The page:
The course is part of this learning path
In this course, we'll learn about the Java Input/Output subject.
- API and Java I/O
- OutputStream Class
- InputStream Class
- Reader Class
- Writer Class
- Serialization, Deserialization, and Non-Serializable objects
- Anyone looking to get Oracle Java Certification
- Those who want to learn the Java Programming language from scratch
- Java developers who want to increase their knowledge
- Beginners with no previous coding experience in Java programming
- Those who want to learn tips and tricks in Oracle Certified Associate – Java SE 8 Programmer certification exams
- No prior knowledge is required about the Java programming language
- Basic computer knowledge
Hi there. In the previous video, we talked about the Reader class. In this video, we'll do some practice with the Reader class. If you're ready, let's start. First, I'll create a new class. I right click on the source folder and select the New Class options. The package name can be readerrxample. The class name can be ReadDataUsingReader. And I'll check the checkbox for the main method and click the 'Finish' button. Okay.The
exercise we do will be as follows. First, we'll write data to a file with FileOutputStream and then, we'll retrieve this data back into the application using the Reader class. If you're ready, let's start. First, I'll use the Scanner class to get the data. Scanner inputScanner = new Scanner(System.in). And I'll show a message to the user. sout, double quotes "Please enter a message:" Now, let's get this message and assign it to a String container. String message = inputScanner.nextLine( ). Now, let's create an object from the FileOutputStream class. FileOutputStream fos = new FileOutputStream. The file name can be message.txt. Also, we need to create a try-catch block here.
I select the surround with try-catch option from the quick fix dialog. Okay. Let's continue. Now, I'll create a byte array and assign the message to this array. If you remember, the FileOutputStream class was transferring data on a byte basis. For this, we assign the message as byte to the byte array. byte[ ] messageArray = message.getBytes( ). And lastly, to write the message into the file, I will use the write method of the FileOutputStream class. fos.write(messageArray). Also, since the write method throws the IOException, we need to add a catch block. So, I select the add catch clauses option from the quick fix dialog. Okay. At this stage, the message has been printed to the message.txt file. I'll also print a message to the console screen that the write is complete. sout, double quotes, "Data is written to the file." Let's run the code at this stage. I'll enter a message like that. This is the usage of the Reader class. And I'll press the 'Enter' key. Okay. So now, the process is complete. Now, let's look at the file. I right click on the 'Java Input Output' package and select the show in system file options. I open this project and as you can see, there's a file named message with the extension txt.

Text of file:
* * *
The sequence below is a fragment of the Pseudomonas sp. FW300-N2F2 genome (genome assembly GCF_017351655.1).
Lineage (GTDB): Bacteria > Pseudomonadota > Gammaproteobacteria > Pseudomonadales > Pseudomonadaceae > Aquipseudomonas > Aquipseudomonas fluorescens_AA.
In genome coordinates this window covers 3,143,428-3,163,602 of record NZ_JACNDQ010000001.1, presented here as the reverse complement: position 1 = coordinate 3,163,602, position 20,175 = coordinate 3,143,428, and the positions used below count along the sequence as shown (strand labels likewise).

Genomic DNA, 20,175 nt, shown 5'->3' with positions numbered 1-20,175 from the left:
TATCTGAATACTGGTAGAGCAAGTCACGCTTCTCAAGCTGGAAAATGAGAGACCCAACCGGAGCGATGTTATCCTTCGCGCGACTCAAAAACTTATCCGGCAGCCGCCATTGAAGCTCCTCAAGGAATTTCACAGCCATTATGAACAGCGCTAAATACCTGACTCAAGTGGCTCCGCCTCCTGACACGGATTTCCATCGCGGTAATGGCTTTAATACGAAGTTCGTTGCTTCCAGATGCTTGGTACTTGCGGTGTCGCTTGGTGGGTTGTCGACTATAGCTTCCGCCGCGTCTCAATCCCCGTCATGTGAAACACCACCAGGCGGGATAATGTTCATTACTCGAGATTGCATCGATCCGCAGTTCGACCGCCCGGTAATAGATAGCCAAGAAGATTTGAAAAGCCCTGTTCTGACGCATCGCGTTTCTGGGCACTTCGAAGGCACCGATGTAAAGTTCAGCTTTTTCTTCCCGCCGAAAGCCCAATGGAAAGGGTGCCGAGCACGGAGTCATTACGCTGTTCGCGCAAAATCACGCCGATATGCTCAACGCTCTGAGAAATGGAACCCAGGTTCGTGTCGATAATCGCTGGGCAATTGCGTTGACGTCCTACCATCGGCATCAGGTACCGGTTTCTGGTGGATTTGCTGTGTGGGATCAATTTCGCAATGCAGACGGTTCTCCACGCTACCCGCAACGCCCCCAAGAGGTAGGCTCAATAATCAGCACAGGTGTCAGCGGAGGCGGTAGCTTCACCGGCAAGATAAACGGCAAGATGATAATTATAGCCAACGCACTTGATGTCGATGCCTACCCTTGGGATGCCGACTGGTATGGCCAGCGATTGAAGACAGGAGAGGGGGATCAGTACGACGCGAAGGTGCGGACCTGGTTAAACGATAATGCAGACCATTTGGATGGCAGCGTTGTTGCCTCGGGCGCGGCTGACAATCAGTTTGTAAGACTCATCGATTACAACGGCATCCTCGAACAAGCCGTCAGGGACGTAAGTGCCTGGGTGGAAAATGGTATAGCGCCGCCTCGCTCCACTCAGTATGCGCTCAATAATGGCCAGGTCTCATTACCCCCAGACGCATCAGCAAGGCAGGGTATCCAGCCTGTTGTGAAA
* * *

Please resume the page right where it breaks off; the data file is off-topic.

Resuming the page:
I open this file. And as you can see, the message is here. Yes, now it's time to read this data and write it on the console screen using the Reader class. First of all, I want to put some waiting time after the data is written so that we can observe the transition phases more easily. Therefore, right after the message here, I'll call the Thread.sleep method. Waiting here for half a second will suffice, that's why I'm typing 500 here. You can also use the L suffix here because the parameter is actually of type long. When you don't use it, it will be converted to long automatically, but it's more convenient to use. Also, we need to add another catch clause. I'll use the quick fix dialog for this. Now, let's show a message that the data will be read. sout, double quotes, "Data will read soon, please wait..." And now, I'm going to put a two-second sleep again. So, I'm going to copy the sleep method here and paste it here. The duration of the sleep will be two seconds, i.e., 2,000 milliseconds. These are not mandatory but will allow us to better observe the processes on the console screen. Now, let's show the message data is reading. sout, double quotes, "Data is reading... " Also, this will be the print method not the println.
Here too, we'd better wait for half a second. I will copy and paste the sleep method here. Yes, after these operations, we can now use the Reader class. First, let's create a reference from the Reader class. Reader myReader, of course, since the Reader class is an abstract class, we'll use the subclasses of this class. Therefore, after the equal sign, I'm writing the new FileReader. We should write the name of the file to be read in parentheses with its extension. We'll read the message.txt file. Therefore, I'm copying the message.txt and I'm pasting it here. Also, I'd like to point out that when creating a new object using the Reader class, we get similar errors like FileNotFoundException and IOException as above. But now that we have created the try-catch block for these errors and now, we are in the try block, we do not get any errors. But keep in mind that if you build it outside of the try-catch block, you will get similar compilation errors. Let's continue now. Yes, now let's try to read the data in order by using the do-while loop again. But first, let's find out if the file is ready for reading.